Tuesday, July 24, 2012

More on pivot tables - adding row totals to a pivot table

Below is a query that retrieves monthly order count for each customer and displays it in tabular form using pivot table. Second column displayed is the row total for all the months for the current year.

As an example I used Northwind database.

SELECT CompanyName, ISNULL([Jan],0) + ISNULL([Feb],0) + ISNULL([Mar],0) + ISNULL([Apr],0) + ISNULL([May],0) + ISNULL([Jun],0) + ISNULL([Jul],0) + ISNULL([Aug],0) + ISNULL([Sep],0) + ISNULL([Oct],0) + ISNULL([Nov],0) + ISNULL([Dec],0) As [Year Total],[Jan], [Feb], [Mar], [Apr],[May],[Jun],[Jul],[Aug],[Sep],[Oct],[Nov],[Dec] 
FROM (SELECT c.CompanyName,c.CustomerID,o.OrderID, SUBSTRING(DateName(MONTH,o.OrderDate), 0,4) As OrderMonth FROM Orders as o INNER JOIN Customers as c ON o.CustomerID=c.CustomerID WHERE YEAR(OrderDate)=Year(GETDATE())) Data
FOR OrderMonth IN([Jan], [Feb], [Mar], [Apr],[May],[Jun],[Jul],[Aug],[Sep],[Oct],[Nov],[Dec])) As MonthlyOrderQty

The result displayed will be something like this:

Company Name Year Total Jan Feb Mar Apr May Jun Jul Aug Sep Oct Nov Dec
Alfreds Futterkiste 3 1 0 1 1 0 0 0 0 0 0 0 0
Ana Trujillo Emparedados y helados 1 0 0 1 0 0 0 0 0 0 0 0 0
Antonio Moreno Taquería 1 1 0 0 0 0 0 0 0 0 0 0 0
Around the Horn 4 0 1 2 1 0 0 0 0 0 0 0 0
Berglunds snabbköp 5 2 2 1 0 0 0 0 0 0 0 0 0
Blauer See Delikatessen 3 1 0 1 1 0 0 0 0 0 0 0 0
Blondesddsl père et fils 1 1 0 0 0 0 0 0 0 0 0 0 0

Tuesday, July 3, 2012

SQL Server roles

There are two types of roles when it comes to databases - server roles and database roles. Server roles should only be assigned for the advanced users, such as database administrators. Here are some server roles:

Role Description
sysadmin Can perform any task in SQL Server
serveradmin Can set server-wide configuration options, can shut down the server
setupadmin Can manage linked servers and startup procedures.
securityadmin Can manage logins and database permissions, read logs, change passwords
processadmin Can manage processes running in SQL Server
dbcreator Can create, alter, and drop databases
diskadmin Can manage disk files
bulkadmin Can execute BULK INSERT statements
public Every SQL Server user account belongs to this server role. When a server principal has not been granted or denied specific permissions on a securable object, the user inherits the permissions granted to public on that object. Only assign public permissions on an object when you want the object to be available to all users

Database roles are security roles that exist on a database level, as opposed to the server level. There are two kinds: fixed roles and flexible roles. Fixed roles automatically exist in each database. Adding a user to a fixed role will not change user's permissions in any other database. Flexible database-level roles are simply defined as roles that you create in the database.
Here are the fixed database roles:
Role Description
db_owner can make extensive modifications to all aspects of the database. A user who is a db_owner can even drop the database. Here are some actions that can be performed by the user in db_owner role:
  • Creating users
  • Adding them to roles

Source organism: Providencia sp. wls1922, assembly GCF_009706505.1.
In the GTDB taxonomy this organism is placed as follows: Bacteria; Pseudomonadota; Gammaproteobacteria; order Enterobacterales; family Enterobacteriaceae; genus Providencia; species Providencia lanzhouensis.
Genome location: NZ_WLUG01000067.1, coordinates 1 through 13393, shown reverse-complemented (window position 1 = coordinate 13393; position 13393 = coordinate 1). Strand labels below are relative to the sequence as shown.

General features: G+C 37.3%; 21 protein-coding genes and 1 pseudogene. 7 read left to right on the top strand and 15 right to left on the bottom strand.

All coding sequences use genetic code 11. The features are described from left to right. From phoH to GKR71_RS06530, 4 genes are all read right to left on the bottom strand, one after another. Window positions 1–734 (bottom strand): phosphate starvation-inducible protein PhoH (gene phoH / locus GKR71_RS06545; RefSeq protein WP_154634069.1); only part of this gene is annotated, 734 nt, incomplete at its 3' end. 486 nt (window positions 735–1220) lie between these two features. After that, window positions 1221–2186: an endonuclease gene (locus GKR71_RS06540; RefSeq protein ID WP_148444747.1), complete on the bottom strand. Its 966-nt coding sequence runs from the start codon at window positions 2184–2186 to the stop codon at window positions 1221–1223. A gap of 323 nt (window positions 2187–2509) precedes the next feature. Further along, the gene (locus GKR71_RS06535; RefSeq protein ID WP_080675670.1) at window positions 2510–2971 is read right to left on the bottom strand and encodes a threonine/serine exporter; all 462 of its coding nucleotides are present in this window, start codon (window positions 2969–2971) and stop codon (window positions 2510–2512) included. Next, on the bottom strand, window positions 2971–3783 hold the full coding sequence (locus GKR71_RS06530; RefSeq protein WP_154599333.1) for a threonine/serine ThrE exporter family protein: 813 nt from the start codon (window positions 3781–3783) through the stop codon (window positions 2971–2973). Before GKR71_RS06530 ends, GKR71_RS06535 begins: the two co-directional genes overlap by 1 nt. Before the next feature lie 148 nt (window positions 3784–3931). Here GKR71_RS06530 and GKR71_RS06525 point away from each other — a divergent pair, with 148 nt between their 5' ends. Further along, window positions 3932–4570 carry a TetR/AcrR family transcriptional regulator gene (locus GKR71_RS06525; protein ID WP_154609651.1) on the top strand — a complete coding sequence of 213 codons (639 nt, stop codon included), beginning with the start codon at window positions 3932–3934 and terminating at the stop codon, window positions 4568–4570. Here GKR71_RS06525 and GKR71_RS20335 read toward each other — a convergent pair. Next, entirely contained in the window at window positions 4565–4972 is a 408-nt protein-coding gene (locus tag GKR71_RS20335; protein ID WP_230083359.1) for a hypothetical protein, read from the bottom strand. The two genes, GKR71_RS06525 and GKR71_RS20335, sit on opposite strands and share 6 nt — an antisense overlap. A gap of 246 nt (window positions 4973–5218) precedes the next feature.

• Creating tables/views and stored procedures
  • Adding security settings for tables, views, and stored procedures
db_securityadmin Can modify role permissions and manage permissions with the exception of adding users to db_owner or other fixed database roles. that requires membership is db_owner role
db_accessadmin Users in this role have the ability to change database access. They can grant and revoke access to Windows logins, Windows groups and SQL Server logins. The users that they grant access to will be members of the Public role and will have all the privileges associated with that role
db_backupoperator Can create database backups but do not have permissions to restore the databases they backup. Only users in db_owner database role or in sysadmin server role or dbcreator server role can restored databases
db_ddladmin Can execute DDL commands (CREATE, ALTER, DROP) within the current database. Those users are able to create, or change, new tables, views, indexes and stored procedures. However, they cannot create users or manage security
db_datawriterCan INSERT, UPDATE, and DELETE data from any user created table
db_datareader Can read all data from all the user tables
public Every database user is a member of the Public role. If a user does not have any explicit permissions on a database object, they will inherit the permissions of the Public role. It is important to note that users cannot be removed from the Public role.

Monday, July 2, 2012


I must admit, I am guilty of using IN a lot in the WHERE clause of my queries and I am not proud of it. Replacing IN with EXISTS has significantly improved the performance of my queries and I doubt i will be going back to using IN.

SELECT * FROM Customers
WHERE CustomerID IN(SELECT CustomerID FROM Orders GROUP BY CustomerID HAVING COUNT(OrderID) <10  )

SELECT * FROM Customers as c

EXISTS will be faster because once the engine has found a hit, it will quit looking as the condition has proved true. With IN it will collect all the results from the subquery before further processing. The IN statement requires SQL Server to generate a complete result set before making a comparison.